* [Conventional wisdom] transit is and should be mostly for low-income people who do not have other choices. The report shows that while transit is correlated to income, transit ridership is even more strongly correlated to land use density. In Santa Clara County, less than 5% of commute trips are made by transit, and most low-income workers drive. Since Santa Clara County’s growth over time will largely be infill development increasing density, it will be important to upgrade transit service to support the denser land use patterns.
Hopefully future phases of the report will look at opportunities, not only for transit to support planned land use, but infill land use opportunities that would support high-ridership transit.
Because high-quality transit supports economic opportunity, hopefully the discussion will also consider housing affordability in transit-rich areas. With the increased popularity of denser, walkable areas, we are seeing a trend toward the “suburbanization of poverty”, with lower income people living in further-out, low density areas that are difficult to service with transit.
One of Walker’s key messages is that transit agencies need to make policy decisions about how to balance the goals of high-ridership, cost-effective service, and lifeline “coverage” services that are important to provide even if ridership is low. If VTA wants to substantially increase ridership without slashing lifeline service, revenue would need to increase.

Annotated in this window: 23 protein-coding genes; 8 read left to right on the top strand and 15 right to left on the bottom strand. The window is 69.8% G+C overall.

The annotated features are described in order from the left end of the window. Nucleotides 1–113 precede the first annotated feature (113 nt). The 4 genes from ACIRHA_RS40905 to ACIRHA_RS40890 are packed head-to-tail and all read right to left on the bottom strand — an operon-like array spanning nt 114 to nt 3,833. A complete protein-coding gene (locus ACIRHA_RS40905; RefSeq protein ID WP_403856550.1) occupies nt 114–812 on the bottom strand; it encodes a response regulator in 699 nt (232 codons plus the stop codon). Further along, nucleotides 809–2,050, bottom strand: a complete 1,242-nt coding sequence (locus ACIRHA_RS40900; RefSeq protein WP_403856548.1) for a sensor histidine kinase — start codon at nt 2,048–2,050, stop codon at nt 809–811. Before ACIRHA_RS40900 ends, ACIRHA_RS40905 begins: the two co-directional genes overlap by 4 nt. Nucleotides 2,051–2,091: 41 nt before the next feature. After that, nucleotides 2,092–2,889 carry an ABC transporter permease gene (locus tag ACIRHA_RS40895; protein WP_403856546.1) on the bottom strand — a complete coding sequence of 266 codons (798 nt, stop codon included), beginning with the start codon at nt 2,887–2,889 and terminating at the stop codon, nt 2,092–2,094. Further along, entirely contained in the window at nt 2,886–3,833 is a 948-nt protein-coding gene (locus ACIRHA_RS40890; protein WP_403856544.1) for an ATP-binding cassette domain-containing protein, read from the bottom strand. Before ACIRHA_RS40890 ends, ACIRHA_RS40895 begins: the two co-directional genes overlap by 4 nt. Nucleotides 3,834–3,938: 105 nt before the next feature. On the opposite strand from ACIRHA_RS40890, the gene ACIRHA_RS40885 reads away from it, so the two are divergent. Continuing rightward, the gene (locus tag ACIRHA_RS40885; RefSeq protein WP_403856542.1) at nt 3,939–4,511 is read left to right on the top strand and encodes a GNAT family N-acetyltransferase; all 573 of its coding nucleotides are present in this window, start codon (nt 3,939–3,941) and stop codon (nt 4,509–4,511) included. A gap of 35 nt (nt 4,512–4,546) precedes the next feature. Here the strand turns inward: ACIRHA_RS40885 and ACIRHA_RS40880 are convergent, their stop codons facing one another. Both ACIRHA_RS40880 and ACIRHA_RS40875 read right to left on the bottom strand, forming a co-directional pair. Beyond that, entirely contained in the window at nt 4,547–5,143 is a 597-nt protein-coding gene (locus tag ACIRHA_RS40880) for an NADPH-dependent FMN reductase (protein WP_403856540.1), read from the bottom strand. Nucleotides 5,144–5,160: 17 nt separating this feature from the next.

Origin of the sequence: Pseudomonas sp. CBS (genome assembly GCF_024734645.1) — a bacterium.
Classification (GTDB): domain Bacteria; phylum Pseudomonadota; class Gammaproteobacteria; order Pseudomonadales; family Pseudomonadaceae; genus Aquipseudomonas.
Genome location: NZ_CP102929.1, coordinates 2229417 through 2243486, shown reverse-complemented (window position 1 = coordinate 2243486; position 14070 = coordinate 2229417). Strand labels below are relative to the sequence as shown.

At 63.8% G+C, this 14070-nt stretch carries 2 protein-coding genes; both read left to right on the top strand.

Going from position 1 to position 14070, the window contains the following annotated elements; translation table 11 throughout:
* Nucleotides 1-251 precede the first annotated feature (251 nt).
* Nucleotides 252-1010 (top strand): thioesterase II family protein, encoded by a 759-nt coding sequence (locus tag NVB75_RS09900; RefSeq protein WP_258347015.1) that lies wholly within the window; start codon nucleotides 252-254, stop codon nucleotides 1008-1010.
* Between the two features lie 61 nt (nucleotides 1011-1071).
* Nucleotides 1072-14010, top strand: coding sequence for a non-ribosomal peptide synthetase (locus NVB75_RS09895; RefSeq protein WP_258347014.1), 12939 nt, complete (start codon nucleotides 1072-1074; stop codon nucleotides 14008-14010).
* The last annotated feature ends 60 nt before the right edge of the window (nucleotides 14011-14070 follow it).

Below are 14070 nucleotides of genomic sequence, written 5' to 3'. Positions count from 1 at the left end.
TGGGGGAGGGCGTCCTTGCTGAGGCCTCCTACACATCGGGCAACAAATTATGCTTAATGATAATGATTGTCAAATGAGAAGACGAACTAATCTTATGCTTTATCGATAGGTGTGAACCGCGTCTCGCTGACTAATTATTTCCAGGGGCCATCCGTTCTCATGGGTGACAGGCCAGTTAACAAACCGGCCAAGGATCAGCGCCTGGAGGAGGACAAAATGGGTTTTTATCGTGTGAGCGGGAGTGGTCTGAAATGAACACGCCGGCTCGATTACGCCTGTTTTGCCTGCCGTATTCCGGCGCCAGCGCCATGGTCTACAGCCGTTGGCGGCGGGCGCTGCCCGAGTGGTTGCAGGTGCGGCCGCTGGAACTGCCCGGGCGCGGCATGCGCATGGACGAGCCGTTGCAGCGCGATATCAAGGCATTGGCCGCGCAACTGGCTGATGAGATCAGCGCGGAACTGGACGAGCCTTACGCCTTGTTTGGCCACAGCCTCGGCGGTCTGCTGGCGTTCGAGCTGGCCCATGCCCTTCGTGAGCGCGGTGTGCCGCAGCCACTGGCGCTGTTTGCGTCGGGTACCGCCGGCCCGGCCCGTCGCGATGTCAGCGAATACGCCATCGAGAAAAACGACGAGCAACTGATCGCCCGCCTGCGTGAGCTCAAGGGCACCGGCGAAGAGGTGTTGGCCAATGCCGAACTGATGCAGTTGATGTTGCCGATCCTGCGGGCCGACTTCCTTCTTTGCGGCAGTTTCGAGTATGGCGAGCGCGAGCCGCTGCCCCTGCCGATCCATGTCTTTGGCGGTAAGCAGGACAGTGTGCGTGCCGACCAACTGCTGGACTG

The report also raises the issue of the transit fare structure in conflict with its ridership goals. VTA does not offer transfer discounts. So an “out-and-back” bus/light rail trip with a transfer would cost $8. Also,the frequent bus network is inadequate to connect East San Jose residents to a sufficiently wide range of opportunities such as jobs, school, retail, and other activity centers. For longer-distance trips to economic and educational opportunities, it will be helpful to consider access to BART and Caltrain with bus connections and accessible fares.
Unfortunately, the study gives little consideration to the upcoming role of BART, and potential role of Caltrain, as part of a frequent network. Caltrain and ACE are not considered “because they represent a small proportion of VTA’s budget.” This makes sense from the perspective of VTA as a financial entity, but little sense from the perspective of a transit user wanting to get to jobs, schools, and other destinations. Also, unlike VTA’s schedule choices, which are seen as variable and subject to policy change, Caltrain’s heavily peaked service is taken for granted. Electric service will enable more frequent all-day service to be provided cost-effectively – would this increase ridership, and how would it affect overall transit network performance? The report also doesn’t take into account Stanford’s Marguerite, and other local service brands that are part of the network.
In summary, the challenges that lead to poorly performing transit derive from conventional wisdom about transportation and land use in Silicon Valley:
* we can have better transit while preferring low-density land use and free parking * transit should focus on alleviating peak hour congestion* the main goal of transit is to serve poor people who are transit-dependent (although most low-income people in Silicon Valley drive) * transit service improvements should focus on agency brands, rather than user experience
The report contains powerful insights that could trigger important debates and decisions that could help the region increase transit use, but we’d need to get past the conventional wisdom in order to achieve the goal.